The Department of Classics combines traditional and modern approaches to exploring all aspects, interactions, and legacies of the civilisations and cultures of the ancient Mediterranean.
Overall quality profile
Our research is organised into three broad clusters:
- Communities and Networks looks at the internal make-up of ancient communities and the networks within which they operated. Research has focused on the Roman economy, Greek religion and society and circulation of Greek pottery. We also map connections of ethnicity, state, and identity that have not yet been explored, to reveal the Classical world in new and expanded configurations while drawing in diverse participants.
- Disciplinary Interfaces challenges conceptual boundaries imposed by previous generations of scholarship. Key areas of focus include interactions and continuities between different geographical zones and cultures, interactions between languages, and chronological continuities.
- Legacies focuses on how ancient culture was received both within antiquity and in the modern period, as well as studying its contemporary relevance. Key areas are collections research, use of Classics in contemporary Africa, and ancient and modern imperialism.
The collection and archives of the Ure Museum of Greek Archaeology, which work under the umbrella of the University’s Museums and Special Collections and are based in the department, are a focal point of our research. Our research staff also maintain active interactions with other Research Centres including the Graduate Centre for Medieval Studies, Centre for Literacy and Multilingualism and the Centre for Health Humanities. Professor Rachel Mairs runs the Hellenistic Central Asia Research Network.
Staff and doctoral students
We submitted 13 staff (12.5 FTE) to REF2021, including 9 Professors, 2 Associate Professors, 1 Lecturer, and 1 Early Career Research Fellow. Over the assessment period there were 18 doctoral completions and we have an annual average of 14 PhD students at any one time. In 2019/20 doctoral students came from 9 countries including the UK.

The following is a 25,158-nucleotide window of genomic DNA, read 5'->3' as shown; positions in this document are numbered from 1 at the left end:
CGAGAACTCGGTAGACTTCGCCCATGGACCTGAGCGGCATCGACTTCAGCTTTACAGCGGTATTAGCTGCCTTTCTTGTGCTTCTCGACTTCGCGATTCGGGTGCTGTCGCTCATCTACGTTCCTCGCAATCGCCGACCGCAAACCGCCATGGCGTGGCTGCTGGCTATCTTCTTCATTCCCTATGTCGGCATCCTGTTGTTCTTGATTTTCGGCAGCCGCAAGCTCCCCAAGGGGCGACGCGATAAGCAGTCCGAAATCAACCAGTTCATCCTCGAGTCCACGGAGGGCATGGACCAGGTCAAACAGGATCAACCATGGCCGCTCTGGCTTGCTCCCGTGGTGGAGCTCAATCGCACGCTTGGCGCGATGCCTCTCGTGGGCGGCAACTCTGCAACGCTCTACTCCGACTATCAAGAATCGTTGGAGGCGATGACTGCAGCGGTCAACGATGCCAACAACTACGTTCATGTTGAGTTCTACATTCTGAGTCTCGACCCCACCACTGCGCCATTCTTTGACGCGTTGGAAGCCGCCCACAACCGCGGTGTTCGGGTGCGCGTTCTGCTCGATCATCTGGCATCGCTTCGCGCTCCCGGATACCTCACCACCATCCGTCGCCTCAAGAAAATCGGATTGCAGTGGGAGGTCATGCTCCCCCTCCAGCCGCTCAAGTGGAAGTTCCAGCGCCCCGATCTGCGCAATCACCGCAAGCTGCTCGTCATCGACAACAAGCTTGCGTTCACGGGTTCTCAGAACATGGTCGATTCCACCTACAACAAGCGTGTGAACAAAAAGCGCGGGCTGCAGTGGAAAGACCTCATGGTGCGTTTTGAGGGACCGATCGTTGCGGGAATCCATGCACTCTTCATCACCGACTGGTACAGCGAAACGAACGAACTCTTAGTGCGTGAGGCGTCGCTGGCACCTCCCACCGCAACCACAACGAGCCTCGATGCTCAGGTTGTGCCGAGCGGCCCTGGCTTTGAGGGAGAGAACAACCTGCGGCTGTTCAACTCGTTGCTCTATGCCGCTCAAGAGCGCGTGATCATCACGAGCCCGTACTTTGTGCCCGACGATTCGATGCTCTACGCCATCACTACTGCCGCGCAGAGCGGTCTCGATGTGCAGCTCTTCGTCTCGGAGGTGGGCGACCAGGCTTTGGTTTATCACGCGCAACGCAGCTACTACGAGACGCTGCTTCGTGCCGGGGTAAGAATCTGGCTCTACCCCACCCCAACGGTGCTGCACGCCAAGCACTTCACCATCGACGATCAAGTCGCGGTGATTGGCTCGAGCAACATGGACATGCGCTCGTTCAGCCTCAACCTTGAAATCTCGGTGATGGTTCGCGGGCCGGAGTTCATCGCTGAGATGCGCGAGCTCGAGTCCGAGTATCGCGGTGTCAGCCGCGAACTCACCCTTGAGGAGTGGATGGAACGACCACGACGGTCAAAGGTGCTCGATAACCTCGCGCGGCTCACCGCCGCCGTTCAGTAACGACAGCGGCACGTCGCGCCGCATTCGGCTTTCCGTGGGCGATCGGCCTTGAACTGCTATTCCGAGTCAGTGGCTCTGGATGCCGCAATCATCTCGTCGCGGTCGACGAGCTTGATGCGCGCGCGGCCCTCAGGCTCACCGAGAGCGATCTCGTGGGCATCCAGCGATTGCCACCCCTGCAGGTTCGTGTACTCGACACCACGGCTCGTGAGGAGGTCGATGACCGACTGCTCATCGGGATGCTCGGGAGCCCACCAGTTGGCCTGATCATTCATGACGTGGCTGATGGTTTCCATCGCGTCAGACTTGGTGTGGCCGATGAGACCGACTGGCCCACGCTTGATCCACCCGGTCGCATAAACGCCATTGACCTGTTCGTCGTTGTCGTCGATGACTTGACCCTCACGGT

We are a member of the AHRC South, West and Wales Doctoral Training Programme.
Research centres and partnerships
- The British Museum: an institutional partnership was established in 2018 to develop research collaborations in advance of the opening in 2023 of the British Museum’s Archaeological Research Collection, based at the University’s Thames Valley Science Park.
Selected examples of national and international recognition between 2014 and 2020:
- Fellow of the British Academy and recipient of the Goodwin Award for Classical Studies (Professor Eleanor Dickey)
- Member of the Academia Europaea (Professor Eleanor Dickey; Professor Annalisa Marzano)
- Fellow of the Royal Historical Society (Professor Ken Dark; Professor Timothy Duff; Professor Katherine Harloe; Professor Annalisa Marzano)
- Fellow of the Society of Antiquaries (Professor Ken Dark; Professor Annalisa Marzano)
Impact case studies
Examples of the impact our research has had at local, national and global levels.